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Study: Industry Drug Trials Show More Favorable Results

Calculator keys (Jorge Franganillo/Flickr)A study published in today’s issue of the Annals of Internal Medicine reviews drug trials appearing on the Web site, and finds those trials funded by industry sources are more likely to report data favorable to the drug being tested.

The investigators — Florence Bourgeois and Kenneth Mandl of Children’s Hospital Boston in Massachusetts and Srinivas Murthy of the Hospital for Sick Children in Toronto, Canada — reviewed 546 drug trials conducted between 2000 and 2006, listed with, a federal registry of clinical trials. The study focused on five classes of drugs: cholesterol-lowering drugs, antidepressants, antipsychotics, proton-pump inhibitors that reduce the production of stomach acid, and vasodilators that dilate blood vessels to treat hypertension. The researchers also reviewed medical literature for publications associated with each trial, checking four separate databases, and contacted trial investigators if necessary.

The authors then abstracted the data from the trial records and publications, including timing of registration, elements of the study design, funding source — industry, government agencies, and non-profit or non-federal organizations — publication date, and study outcomes.

The results show industry funded nearly two-thirds (63%) of the trials on, with non-profit/non-federal sources supporting about a quarter (23%), and government covering the remaining 14 percent. About two-thirds (66%) of the trials had published results within three years.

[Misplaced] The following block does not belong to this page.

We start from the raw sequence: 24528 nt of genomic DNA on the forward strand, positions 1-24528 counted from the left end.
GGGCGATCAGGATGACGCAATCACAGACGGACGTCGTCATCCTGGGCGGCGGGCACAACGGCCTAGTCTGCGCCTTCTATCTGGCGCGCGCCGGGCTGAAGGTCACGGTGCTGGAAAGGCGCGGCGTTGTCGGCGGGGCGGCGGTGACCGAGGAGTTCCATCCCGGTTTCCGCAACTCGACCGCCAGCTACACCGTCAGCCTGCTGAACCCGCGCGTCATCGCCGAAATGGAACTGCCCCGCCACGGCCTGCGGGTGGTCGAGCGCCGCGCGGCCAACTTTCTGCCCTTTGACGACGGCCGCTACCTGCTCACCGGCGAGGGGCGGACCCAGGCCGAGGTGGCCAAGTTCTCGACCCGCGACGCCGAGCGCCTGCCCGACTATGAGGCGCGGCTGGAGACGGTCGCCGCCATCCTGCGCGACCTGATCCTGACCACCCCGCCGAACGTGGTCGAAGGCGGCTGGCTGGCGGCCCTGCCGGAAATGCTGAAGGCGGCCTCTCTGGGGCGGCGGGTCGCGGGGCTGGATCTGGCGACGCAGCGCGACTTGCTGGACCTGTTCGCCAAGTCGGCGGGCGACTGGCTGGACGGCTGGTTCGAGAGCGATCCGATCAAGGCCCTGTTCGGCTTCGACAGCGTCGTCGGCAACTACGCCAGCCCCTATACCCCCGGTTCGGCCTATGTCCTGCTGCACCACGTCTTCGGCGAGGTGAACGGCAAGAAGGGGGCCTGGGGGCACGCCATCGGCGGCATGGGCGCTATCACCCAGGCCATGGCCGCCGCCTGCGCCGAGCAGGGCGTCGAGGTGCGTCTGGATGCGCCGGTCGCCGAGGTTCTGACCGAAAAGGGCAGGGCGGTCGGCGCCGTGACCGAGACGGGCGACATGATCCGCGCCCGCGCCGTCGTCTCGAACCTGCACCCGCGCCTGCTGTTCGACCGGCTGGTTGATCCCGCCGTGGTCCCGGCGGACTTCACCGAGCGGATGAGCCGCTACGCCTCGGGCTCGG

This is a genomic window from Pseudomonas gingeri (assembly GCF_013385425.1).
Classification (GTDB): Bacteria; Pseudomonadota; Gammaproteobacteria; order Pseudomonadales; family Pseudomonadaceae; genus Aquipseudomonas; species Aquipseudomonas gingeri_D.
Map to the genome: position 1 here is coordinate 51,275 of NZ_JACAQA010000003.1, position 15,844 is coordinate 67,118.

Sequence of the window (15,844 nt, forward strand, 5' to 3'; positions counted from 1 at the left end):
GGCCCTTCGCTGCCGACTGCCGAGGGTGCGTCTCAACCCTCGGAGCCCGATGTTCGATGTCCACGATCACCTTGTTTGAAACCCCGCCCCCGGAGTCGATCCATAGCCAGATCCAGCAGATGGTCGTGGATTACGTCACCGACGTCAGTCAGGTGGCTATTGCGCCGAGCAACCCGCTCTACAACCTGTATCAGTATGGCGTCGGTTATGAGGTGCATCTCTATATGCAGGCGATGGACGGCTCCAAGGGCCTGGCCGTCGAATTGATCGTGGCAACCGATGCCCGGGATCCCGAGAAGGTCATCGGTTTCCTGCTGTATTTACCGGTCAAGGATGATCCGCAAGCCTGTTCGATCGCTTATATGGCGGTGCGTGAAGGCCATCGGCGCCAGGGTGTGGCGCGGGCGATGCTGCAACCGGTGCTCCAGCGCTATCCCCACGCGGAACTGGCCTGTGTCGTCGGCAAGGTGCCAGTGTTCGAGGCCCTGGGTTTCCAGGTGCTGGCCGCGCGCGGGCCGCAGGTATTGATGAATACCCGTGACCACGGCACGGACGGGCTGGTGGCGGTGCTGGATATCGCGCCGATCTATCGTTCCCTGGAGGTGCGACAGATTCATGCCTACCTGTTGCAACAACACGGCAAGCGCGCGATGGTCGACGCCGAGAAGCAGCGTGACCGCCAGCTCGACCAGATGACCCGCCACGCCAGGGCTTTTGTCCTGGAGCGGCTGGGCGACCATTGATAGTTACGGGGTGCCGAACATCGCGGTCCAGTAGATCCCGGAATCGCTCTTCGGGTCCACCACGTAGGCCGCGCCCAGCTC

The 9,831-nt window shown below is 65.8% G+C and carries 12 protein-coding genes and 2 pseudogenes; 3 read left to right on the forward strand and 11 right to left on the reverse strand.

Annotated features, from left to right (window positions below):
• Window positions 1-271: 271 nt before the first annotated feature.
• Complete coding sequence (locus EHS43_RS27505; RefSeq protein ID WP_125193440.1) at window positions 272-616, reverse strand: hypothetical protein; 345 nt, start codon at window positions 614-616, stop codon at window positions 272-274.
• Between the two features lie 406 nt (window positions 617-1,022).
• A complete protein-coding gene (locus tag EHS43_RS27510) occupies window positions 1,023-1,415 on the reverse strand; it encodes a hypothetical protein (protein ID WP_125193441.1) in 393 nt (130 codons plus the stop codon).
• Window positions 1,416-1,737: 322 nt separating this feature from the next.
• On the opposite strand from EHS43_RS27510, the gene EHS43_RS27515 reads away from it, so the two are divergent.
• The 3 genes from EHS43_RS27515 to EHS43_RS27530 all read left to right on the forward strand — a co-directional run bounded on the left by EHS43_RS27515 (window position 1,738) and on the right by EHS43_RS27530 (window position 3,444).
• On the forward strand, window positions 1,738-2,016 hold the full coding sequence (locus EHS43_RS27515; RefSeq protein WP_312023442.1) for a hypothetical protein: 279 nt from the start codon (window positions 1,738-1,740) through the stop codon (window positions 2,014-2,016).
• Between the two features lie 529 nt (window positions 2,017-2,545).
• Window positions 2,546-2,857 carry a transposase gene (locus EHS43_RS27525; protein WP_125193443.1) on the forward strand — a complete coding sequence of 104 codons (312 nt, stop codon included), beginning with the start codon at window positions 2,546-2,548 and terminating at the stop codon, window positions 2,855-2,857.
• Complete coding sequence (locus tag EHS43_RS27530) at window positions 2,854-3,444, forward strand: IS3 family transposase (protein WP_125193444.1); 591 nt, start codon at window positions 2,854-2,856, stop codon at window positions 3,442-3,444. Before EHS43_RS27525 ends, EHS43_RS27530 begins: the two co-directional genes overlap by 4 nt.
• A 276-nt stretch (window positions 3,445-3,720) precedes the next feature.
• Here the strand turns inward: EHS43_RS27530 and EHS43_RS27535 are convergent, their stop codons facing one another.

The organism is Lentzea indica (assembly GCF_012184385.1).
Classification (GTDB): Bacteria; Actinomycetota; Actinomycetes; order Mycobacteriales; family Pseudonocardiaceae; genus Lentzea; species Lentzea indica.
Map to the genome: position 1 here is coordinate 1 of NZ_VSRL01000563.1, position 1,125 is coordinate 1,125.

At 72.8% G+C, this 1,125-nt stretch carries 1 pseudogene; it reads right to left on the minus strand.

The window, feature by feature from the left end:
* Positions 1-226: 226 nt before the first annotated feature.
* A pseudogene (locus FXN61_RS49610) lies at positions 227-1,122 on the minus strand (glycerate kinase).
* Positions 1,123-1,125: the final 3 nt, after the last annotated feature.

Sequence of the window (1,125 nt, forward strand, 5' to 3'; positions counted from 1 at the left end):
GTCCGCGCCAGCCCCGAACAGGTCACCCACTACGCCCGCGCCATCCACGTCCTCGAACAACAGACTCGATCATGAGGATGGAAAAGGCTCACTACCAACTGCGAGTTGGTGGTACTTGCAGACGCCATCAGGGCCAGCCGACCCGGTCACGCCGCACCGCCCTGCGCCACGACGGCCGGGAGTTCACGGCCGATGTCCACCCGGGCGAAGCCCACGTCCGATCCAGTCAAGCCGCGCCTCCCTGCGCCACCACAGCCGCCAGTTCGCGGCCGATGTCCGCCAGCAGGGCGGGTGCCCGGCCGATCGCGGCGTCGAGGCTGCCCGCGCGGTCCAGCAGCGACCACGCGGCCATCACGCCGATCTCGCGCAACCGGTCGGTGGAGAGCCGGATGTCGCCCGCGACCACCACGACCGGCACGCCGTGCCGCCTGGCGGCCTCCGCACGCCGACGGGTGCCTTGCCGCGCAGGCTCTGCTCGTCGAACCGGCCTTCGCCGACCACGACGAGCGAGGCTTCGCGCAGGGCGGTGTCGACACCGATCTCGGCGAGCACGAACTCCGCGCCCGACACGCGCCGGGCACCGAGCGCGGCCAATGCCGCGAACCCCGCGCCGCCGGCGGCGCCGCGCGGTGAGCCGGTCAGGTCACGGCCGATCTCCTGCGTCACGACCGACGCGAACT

The vast majority (85%) of industry-funded trials reported positive results, as did a somewhat smaller percentage (72%) of trials supported by non-profit/non-federal sources. In contrast, half (50%) of the federal government trials reported positive outcomes. Among the non-profit/non-federal funded trials, 85 percent of those that had some industry support reported positive results, compared to 61 percent of those without industry contributions.

Other findings: Nearly all (89%) of the industry entries reported on later-stage (Phase 3 or 4) trials. Industry trials were also more likely to have larger numbers of participants — median sample size of 306 cases.

In a press release, the authors highlight initiatives to register all clinical trials, thus giving a more complete record of outcomes, and reducing publication bias.  In 2005, the International Committee of Medical Journal Editors began requiring that a trial be registered before enrolling patients in order to be considered for publication. In 2007, the U.S. Food and Drug Administration — a partner with National Institutes of Health in developing — expanded the scope of the site, requiring the sponsors of all drug, biologic, and device trials after Phase 1 to register their studies.

Photo: Jorge Franganillo/Flickr

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